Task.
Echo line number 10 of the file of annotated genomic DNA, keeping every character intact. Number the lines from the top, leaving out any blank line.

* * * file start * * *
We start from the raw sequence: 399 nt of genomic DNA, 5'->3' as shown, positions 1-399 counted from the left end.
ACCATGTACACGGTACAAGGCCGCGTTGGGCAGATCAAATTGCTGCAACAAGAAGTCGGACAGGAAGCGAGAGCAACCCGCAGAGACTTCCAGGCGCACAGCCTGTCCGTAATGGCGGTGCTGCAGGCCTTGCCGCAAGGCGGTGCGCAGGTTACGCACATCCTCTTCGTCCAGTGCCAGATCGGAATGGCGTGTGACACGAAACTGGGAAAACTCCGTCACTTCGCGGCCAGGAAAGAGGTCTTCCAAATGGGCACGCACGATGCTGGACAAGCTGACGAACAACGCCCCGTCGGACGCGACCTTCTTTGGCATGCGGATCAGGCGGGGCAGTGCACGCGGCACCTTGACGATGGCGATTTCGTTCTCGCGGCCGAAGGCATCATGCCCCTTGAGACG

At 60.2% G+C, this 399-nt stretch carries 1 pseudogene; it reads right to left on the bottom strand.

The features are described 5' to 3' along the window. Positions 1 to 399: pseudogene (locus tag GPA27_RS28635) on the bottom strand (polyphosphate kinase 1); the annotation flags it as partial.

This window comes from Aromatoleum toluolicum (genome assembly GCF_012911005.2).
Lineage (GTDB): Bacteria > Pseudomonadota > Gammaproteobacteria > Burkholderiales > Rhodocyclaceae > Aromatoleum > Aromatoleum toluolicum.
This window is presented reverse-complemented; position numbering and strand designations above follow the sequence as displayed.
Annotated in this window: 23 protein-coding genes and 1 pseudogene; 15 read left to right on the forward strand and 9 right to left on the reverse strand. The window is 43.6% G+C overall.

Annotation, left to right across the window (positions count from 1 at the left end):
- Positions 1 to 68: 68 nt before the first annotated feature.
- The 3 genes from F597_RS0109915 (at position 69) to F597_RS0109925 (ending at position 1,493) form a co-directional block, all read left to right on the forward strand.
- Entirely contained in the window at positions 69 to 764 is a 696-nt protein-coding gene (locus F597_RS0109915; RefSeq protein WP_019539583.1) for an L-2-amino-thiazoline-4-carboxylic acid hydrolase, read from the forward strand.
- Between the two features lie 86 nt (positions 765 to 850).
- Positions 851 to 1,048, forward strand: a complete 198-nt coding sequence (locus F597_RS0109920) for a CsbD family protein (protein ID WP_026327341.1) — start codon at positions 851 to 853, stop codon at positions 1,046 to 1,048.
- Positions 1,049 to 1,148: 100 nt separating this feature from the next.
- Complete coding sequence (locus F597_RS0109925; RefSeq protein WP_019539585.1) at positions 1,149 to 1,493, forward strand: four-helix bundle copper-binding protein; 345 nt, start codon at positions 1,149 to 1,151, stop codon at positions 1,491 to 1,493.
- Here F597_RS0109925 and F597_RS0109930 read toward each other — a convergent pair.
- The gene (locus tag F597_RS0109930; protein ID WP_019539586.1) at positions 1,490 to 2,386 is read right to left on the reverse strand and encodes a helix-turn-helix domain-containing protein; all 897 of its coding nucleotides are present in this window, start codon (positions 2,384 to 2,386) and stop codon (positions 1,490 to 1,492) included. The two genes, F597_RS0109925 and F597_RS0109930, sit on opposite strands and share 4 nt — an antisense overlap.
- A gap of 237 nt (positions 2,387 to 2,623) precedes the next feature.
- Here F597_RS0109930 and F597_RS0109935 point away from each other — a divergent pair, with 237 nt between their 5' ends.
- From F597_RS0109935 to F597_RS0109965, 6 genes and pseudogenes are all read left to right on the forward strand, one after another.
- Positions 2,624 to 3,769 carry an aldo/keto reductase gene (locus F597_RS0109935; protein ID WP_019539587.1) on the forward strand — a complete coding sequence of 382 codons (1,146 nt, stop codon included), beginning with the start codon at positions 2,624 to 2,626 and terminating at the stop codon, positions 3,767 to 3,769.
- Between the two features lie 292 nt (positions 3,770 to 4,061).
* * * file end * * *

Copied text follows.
- Positions 1 to 68: 68 nt before the first annotated feature.